First Impressions

October 15, 2012 § 2 Comments

1.  There used to be a name for gifted people like Aiko. Tobi ga taka wo umu, or a hawk born from kites.  Only now, everyone can be a hawk.

2.  If you ask for her most treasured memory, she’ll tell you it’s a scent.  Ask her for her favorite story, and she’ll say it’s a song.

3.  Before he left for his expedition from Narita Station, I remember seeing sakura blossoms fall behind him in frail, blushing blankets.  He told me to expect his messages  to arrive from across the intergalactic drift when the streets were covered once more.  This year, the petals were as white as snow. The Federation decided that pink was distasteful.

4.  Julian dragged himself from beneath his blankets as the morning alarm rang incessantly in his bedroom.  As always, he gave a deep shudder as he uploaded himself into his school’s network.  Mondays were the worst.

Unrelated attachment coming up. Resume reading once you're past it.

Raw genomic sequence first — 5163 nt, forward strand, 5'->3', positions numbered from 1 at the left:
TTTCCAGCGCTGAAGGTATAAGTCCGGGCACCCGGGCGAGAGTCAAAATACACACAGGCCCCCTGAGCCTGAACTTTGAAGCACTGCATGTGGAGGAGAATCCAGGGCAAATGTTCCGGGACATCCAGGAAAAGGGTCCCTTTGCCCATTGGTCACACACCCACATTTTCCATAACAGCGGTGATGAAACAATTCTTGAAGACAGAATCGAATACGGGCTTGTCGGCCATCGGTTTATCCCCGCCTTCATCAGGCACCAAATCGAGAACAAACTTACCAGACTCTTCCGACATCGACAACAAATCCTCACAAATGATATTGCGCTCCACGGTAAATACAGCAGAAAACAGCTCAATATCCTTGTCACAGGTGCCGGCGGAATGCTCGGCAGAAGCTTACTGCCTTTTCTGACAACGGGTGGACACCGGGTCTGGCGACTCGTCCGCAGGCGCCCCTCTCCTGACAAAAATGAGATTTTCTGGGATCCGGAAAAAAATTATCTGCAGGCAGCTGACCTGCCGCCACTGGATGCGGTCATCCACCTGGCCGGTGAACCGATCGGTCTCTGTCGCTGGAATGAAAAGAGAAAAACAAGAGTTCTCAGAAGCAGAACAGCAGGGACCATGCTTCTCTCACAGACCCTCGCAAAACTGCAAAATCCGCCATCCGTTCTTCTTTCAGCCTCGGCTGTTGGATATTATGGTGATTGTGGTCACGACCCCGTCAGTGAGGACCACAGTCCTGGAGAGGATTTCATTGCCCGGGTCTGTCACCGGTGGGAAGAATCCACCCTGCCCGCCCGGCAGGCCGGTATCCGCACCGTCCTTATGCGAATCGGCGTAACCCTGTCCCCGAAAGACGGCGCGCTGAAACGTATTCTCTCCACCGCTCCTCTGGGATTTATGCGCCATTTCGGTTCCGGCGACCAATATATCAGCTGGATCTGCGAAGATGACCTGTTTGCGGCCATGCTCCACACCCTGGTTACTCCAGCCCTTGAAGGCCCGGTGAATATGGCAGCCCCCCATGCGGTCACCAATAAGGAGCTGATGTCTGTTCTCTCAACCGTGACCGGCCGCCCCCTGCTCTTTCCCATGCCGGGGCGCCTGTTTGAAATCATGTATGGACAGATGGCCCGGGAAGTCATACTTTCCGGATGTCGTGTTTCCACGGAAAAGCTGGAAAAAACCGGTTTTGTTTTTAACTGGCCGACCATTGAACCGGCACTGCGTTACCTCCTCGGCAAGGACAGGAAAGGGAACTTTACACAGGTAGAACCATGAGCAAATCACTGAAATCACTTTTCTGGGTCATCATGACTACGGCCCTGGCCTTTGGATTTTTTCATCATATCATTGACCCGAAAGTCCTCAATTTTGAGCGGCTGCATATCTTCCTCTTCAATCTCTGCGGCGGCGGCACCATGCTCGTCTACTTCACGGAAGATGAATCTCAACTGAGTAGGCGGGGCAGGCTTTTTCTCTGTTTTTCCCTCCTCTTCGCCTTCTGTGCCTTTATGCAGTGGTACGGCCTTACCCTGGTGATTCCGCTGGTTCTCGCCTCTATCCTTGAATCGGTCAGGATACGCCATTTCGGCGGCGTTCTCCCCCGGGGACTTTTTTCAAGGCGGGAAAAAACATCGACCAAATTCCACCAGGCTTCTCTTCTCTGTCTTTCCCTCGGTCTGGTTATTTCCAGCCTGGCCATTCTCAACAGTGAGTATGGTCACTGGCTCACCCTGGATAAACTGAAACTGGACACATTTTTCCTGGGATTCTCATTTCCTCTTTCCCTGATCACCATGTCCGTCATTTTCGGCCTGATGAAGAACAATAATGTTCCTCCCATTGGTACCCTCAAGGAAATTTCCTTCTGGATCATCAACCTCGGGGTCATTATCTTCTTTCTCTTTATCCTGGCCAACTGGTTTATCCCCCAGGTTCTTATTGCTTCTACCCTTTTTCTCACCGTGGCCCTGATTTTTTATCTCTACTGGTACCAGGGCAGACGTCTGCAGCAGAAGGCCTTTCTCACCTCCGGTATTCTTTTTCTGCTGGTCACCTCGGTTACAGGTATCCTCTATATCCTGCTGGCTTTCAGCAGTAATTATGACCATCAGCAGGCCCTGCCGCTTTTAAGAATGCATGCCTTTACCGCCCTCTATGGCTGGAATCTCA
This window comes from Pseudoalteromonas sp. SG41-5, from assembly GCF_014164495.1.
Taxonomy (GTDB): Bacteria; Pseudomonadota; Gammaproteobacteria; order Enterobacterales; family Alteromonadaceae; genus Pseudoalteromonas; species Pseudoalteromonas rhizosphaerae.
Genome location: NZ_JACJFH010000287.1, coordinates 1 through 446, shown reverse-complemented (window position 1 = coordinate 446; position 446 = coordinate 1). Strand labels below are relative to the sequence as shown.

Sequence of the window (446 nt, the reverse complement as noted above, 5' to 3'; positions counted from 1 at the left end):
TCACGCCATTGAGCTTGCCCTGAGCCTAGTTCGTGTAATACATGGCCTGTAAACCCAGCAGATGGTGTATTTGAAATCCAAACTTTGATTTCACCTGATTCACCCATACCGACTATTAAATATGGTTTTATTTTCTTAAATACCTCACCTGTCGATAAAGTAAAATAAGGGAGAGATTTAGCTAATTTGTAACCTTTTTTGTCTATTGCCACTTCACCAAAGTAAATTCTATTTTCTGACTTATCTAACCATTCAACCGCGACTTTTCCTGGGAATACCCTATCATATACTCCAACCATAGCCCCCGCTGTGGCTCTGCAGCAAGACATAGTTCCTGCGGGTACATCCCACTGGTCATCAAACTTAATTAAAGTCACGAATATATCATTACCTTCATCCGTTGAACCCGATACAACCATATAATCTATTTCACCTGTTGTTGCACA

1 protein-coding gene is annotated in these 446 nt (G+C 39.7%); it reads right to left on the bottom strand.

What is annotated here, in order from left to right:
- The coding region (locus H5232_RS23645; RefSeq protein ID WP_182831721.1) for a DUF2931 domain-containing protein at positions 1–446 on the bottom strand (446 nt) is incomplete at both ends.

5.  Harry quickly spit out the meatloaf that the lunch lady had unceremoniously dumped on his tray.  It tasted far too much like an E sharp.

Please enjoy my first lines for the sci-fi stories running through my head.  Which one would you be most inclined to read?

-Angela L.



Gimme Five

October 15, 2012 § Leave a comment

B6:  Five ideas for “hooks” to kick-start a Sci-Fi story…

1)  As soon as he stepped foot on the ship’s bridge, the Captain understood why he’d been disturbed from his much-needed slumber. Resting before him, in a forgotten solar system in a forgotten outskirt of the Milky Way, was a little rock long since dismissed as legend.  Suddenly aware that all eyes were on him, his jaw snapped shut and he murmured, eyes still lost in the blue and green, “Officer Boyd, send a dispatch to headquarters and tell them we found it… We found Earth.”